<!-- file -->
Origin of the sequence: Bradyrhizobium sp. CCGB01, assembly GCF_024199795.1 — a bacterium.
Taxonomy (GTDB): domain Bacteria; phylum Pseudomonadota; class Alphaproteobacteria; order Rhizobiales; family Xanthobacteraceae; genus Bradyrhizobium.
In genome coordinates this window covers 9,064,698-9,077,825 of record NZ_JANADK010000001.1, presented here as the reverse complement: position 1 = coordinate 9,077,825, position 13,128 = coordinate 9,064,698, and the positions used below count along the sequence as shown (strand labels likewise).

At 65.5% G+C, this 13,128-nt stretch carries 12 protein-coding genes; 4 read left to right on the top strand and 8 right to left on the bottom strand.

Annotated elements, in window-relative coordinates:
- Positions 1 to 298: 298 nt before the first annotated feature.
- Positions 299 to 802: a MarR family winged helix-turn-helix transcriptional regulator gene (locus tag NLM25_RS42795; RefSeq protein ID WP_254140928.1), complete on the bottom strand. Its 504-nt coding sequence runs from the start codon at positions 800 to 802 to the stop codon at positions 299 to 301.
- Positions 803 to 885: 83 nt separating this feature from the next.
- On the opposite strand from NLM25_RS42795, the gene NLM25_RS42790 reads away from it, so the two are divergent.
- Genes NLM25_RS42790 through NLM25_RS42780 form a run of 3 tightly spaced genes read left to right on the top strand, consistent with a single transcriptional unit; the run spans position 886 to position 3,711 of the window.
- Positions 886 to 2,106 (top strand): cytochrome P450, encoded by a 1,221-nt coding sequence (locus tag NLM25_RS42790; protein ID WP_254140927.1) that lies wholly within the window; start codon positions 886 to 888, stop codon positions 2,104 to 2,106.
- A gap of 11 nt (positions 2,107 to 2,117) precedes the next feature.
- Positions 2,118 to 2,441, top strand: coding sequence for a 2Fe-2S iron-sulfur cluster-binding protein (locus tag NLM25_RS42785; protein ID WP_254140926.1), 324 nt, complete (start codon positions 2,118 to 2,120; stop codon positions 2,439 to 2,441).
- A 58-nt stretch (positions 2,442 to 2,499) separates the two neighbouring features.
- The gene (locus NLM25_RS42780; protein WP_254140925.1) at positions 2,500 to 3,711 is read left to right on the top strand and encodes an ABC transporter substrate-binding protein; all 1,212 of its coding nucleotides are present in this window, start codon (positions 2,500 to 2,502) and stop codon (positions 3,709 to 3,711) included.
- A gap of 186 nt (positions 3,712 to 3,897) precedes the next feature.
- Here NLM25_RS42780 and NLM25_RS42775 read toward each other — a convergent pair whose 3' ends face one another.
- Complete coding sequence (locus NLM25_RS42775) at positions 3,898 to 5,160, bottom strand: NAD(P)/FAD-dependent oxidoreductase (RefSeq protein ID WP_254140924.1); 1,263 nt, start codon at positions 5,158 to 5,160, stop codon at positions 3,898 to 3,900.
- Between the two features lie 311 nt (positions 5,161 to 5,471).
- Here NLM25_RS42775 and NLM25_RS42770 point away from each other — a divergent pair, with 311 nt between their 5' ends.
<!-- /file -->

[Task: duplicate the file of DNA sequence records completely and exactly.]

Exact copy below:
Origin of the sequence: Bradyrhizobium sp. CCGB01, assembly GCF_024199795.1 — a bacterium.
Taxonomy (GTDB): domain Bacteria; phylum Pseudomonadota; class Alphaproteobacteria; order Rhizobiales; family Xanthobacteraceae; genus Bradyrhizobium.
In genome coordinates this window covers 9,064,698-9,077,825 of record NZ_JANADK010000001.1, presented here as the reverse complement: position 1 = coordinate 9,077,825, position 13,128 = coordinate 9,064,698, and the positions used below count along the sequence as shown (strand labels likewise).

At 65.5% G+C, this 13,128-nt stretch carries 12 protein-coding genes; 4 read left to right on the top strand and 8 right to left on the bottom strand.

Annotated elements, in window-relative coordinates:
- Positions 1 to 298: 298 nt before the first annotated feature.
- Positions 299 to 802: a MarR family winged helix-turn-helix transcriptional regulator gene (locus tag NLM25_RS42795; RefSeq protein ID WP_254140928.1), complete on the bottom strand. Its 504-nt coding sequence runs from the start codon at positions 800 to 802 to the stop codon at positions 299 to 301.
- Positions 803 to 885: 83 nt separating this feature from the next.
- On the opposite strand from NLM25_RS42795, the gene NLM25_RS42790 reads away from it, so the two are divergent.
- Genes NLM25_RS42790 through NLM25_RS42780 form a run of 3 tightly spaced genes read left to right on the top strand, consistent with a single transcriptional unit; the run spans position 886 to position 3,711 of the window.
- Positions 886 to 2,106 (top strand): cytochrome P450, encoded by a 1,221-nt coding sequence (locus tag NLM25_RS42790; protein ID WP_254140927.1) that lies wholly within the window; start codon positions 886 to 888, stop codon positions 2,104 to 2,106.
- A gap of 11 nt (positions 2,107 to 2,117) precedes the next feature.
- Positions 2,118 to 2,441, top strand: coding sequence for a 2Fe-2S iron-sulfur cluster-binding protein (locus tag NLM25_RS42785; protein ID WP_254140926.1), 324 nt, complete (start codon positions 2,118 to 2,120; stop codon positions 2,439 to 2,441).
- A 58-nt stretch (positions 2,442 to 2,499) separates the two neighbouring features.
- The gene (locus NLM25_RS42780; protein WP_254140925.1) at positions 2,500 to 3,711 is read left to right on the top strand and encodes an ABC transporter substrate-binding protein; all 1,212 of its coding nucleotides are present in this window, start codon (positions 2,500 to 2,502) and stop codon (positions 3,709 to 3,711) included.
- A gap of 186 nt (positions 3,712 to 3,897) precedes the next feature.
- Here NLM25_RS42780 and NLM25_RS42775 read toward each other — a convergent pair whose 3' ends face one another.
- Complete coding sequence (locus NLM25_RS42775) at positions 3,898 to 5,160, bottom strand: NAD(P)/FAD-dependent oxidoreductase (RefSeq protein ID WP_254140924.1); 1,263 nt, start codon at positions 5,158 to 5,160, stop codon at positions 3,898 to 3,900.
- Between the two features lie 311 nt (positions 5,161 to 5,471).
- Here NLM25_RS42775 and NLM25_RS42770 point away from each other — a divergent pair, with 311 nt between their 5' ends.